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The Kremlin Remembers Its Favorite War

Russian servicemen take part in the Victory Parade on Moscow's Red Square on May 9.
Russian servicemen take part in the Victory Parade on Moscow's Red Square on May 9.
Not every bachelor's thesis gets tweets of approval from such luminaries as Evgeny Morozov and Ed Lucas. So, kudos to Jacob Evan Lassin. The soon-to-be (we assume) graduate of the College of William and Mary has written a compelling thesis on Russia and the "myths and memories" of the country's involvement in World War II.

Lassin details how Soviet leader Josef Stalin took pains to keep essentially every aspect of the Red Army's involvement in the war either completely secret or spun in a way to show maximum greatness. After the war ended (or after the Soviet victory, depending on where one stood), Moscow commissioned statues in Berlin, Tallinn, Warsaw, and Sofia commemorating the Soviet victory and, as Lassin notes, to reinforce the notion of Soviet control.

After Stalin's death in 1953, successor Nikita Khrushchev sought to do away with the "personality cult" that had sprung up around Stalin, and amended the war-history narrative to give greater credit to the party and the people.

Over the next decade, the utopian socialist experiment began falling apart and the party needed a good story of unity -- World War II was perfect. May 9, Victory Day, once again became a state holiday and the Red Square parade to mark the day was reborn. As Lassin explains, the Soviet account of the war was "canonized" over the subsequent 20-plus years.

WATCH: Red Square Victory Day Parade, 1965

WATCH: Red Square Victory Day Parade, 2012

Fast-forward to 2007. The newly elected government in Tallinn, Estonia, decides to move the Stalin-era Bronze Soldier of Tallinn statue from the city center, much to the chagrin of Estonia's ethnic Russian population and to Russian officialdom.

To counter such acts, Russian President Dmitry Medvedev signed a decree in 2009 creating the Presidential Commission of the Russian Federation to Counter Attempts to Falsify History to the Detriment of Russia's Interests. The commission was populated with pro-Kremlin historians and other political actors and given the force of law, with attempts to falsify the history of World War II (or "rehabilitate Nazism") in the former Soviet Union made punishable with three to five years in jail.

Apparently not much came of the commission, however, and it was dissolved on February 14, 2012 (we couldn't find a single prosecution). One member, Natalya Narochnitskaya, was pretty disappointed, but is under the impression that the commission's work will continue in some way. Although the official commission is no more, the rhetorical and electronic campaign continues. Russian President Vladimir Putin, speaking in Israel on June 25, called the memory of World War II "sacred" and said, "We must keep and defend the truth about the war."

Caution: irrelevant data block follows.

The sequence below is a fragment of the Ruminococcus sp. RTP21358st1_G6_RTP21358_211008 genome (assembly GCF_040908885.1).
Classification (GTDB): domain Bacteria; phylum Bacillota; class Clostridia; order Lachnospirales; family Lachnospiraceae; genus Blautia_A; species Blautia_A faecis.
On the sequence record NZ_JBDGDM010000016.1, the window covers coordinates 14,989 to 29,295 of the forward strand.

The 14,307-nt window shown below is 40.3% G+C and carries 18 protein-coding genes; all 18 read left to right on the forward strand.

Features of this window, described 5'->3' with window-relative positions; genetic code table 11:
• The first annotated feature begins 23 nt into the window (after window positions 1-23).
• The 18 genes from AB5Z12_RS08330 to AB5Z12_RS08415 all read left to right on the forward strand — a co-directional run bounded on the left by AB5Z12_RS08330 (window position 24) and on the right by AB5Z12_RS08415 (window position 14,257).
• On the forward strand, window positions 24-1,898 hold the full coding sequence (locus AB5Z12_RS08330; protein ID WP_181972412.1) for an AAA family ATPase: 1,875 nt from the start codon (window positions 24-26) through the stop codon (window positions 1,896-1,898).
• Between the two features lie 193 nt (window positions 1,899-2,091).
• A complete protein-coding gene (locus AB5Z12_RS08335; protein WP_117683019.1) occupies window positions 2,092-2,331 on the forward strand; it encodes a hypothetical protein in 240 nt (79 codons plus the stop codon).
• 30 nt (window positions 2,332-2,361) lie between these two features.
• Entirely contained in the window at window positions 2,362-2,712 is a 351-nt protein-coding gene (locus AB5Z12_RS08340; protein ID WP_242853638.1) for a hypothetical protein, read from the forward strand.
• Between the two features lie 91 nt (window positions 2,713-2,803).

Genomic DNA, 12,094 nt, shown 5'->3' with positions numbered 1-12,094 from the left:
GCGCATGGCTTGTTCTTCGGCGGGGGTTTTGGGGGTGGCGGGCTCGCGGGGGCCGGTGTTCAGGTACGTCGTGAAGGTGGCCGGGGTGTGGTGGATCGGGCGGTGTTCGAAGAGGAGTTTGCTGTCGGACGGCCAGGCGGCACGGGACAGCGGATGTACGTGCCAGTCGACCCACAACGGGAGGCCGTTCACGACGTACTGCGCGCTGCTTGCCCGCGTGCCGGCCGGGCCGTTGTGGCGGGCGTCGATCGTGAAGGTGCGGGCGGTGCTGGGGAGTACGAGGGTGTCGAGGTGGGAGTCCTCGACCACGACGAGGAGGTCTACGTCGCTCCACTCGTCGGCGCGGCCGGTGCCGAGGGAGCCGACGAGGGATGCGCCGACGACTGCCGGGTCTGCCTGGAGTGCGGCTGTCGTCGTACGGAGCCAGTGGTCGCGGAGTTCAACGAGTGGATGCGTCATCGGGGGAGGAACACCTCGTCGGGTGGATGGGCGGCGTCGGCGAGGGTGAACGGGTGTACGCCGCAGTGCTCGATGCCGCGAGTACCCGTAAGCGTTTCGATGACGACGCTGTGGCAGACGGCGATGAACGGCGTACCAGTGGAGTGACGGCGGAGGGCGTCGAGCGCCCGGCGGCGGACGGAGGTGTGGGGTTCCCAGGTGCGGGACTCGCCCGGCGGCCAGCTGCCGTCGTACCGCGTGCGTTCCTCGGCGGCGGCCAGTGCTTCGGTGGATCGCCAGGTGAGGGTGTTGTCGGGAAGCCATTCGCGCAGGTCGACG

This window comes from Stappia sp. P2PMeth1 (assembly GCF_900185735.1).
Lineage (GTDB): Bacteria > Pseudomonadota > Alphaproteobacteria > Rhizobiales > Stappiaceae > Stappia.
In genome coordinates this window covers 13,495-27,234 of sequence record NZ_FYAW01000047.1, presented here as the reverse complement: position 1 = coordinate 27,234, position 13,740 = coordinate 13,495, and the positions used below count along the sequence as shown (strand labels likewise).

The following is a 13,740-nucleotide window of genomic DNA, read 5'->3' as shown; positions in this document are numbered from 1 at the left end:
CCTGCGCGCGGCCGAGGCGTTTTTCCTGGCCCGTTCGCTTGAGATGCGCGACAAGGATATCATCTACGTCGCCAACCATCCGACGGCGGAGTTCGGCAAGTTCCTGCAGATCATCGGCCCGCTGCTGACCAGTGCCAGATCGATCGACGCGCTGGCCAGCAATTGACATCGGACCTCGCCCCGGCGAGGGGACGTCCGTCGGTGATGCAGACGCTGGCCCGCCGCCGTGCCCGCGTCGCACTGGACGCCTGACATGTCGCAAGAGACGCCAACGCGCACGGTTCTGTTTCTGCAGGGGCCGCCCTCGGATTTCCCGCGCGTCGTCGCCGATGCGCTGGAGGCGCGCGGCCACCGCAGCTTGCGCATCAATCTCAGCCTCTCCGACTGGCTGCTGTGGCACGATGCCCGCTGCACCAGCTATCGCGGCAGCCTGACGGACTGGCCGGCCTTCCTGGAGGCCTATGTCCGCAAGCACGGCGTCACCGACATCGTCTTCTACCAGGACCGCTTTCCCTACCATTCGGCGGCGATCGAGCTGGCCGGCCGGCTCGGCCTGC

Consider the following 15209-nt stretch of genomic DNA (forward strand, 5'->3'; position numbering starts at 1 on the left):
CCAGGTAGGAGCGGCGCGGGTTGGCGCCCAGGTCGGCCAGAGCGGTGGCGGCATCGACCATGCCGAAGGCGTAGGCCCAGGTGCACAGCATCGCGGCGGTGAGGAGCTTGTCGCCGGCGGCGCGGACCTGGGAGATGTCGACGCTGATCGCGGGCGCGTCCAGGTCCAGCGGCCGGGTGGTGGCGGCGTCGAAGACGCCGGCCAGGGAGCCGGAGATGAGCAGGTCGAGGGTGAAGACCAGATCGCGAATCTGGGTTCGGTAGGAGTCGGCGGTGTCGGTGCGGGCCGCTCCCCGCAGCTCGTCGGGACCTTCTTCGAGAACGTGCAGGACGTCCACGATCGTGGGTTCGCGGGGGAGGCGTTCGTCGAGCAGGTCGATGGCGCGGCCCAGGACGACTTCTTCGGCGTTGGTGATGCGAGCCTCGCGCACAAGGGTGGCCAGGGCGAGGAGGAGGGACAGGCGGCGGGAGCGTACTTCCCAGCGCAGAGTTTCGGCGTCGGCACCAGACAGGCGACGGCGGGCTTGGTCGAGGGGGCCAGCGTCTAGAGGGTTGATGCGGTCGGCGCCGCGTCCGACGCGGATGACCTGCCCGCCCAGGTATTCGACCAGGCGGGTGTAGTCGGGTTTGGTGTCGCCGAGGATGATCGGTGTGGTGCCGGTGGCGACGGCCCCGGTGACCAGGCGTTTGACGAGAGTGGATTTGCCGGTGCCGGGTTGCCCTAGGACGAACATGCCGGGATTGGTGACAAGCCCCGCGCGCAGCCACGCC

The Kremlin has taken the campaign online as well, funding the website (which Lassin analyzes in his thesis) through the Federal Agency on Press and Mass Communications. The site houses anecdotes in English, and troves of information on the war and the people who fought it. Interestingly, and perhaps predictably, the more conspiratorial (or anticonspiratorial) aspects of the site -- like the section bemoaning the film "Enemy at the Gates" -- are available only in Russian.

As Lassin explains in his thesis, the web offers a sort of middle ground for national discourse. While people and content can be manipulated, making something "open" like gives a semblance of a lack of control and provides a certain degree of randomness, which, in Internet-speak, means "legitimate." RT, the Kremlin-run international news outlet, also has a dedicated portal to World War II, which is actually relatively well done and includes interviews, key dates, and feature-length films.

Over the past decade, the Russian government has emerged as one the world's most information-savvy regimes. It employs an army of bloggers (official and otherwise) and keeps the Russian web largely free of formal restrictions, choosing to engage and spam rather than censor and block.

There are calls by some in the Kremlin, however, to be more restrictive online after months of street protests. Russian officials have claimed a "Western hand" in Russia's unrest, and in April, Federal Security Service Deputy Director Sergei Smirnov said: "Society must defend itself. If the enemy uses 'dirty' technology, we need to purge the space of such activity in some way."

Internet rights may change in Russia, but, for the time being, as RT puts it, World War II "was truly patriotic, as the Soviet people were fighting on their own land trying to save their homeland and the whole world from the terrible menace that was the Nazis. And, as we know, they did it, having won that war and forced Nazi Germany to capitulate."

And that's a fact.

-- Zach Peterson

About This Blog

Written by RFE/RL editors and correspondents, Transmission serves up news, comment, and the odd silly dictator story. While our primary concern is with foreign policy, Transmission is also a place for the ideas -- some serious, some irreverent -- that bubble up from our bureaus. The name recognizes RFE/RL's role as a surrogate broadcaster to places without free media. You can write us at

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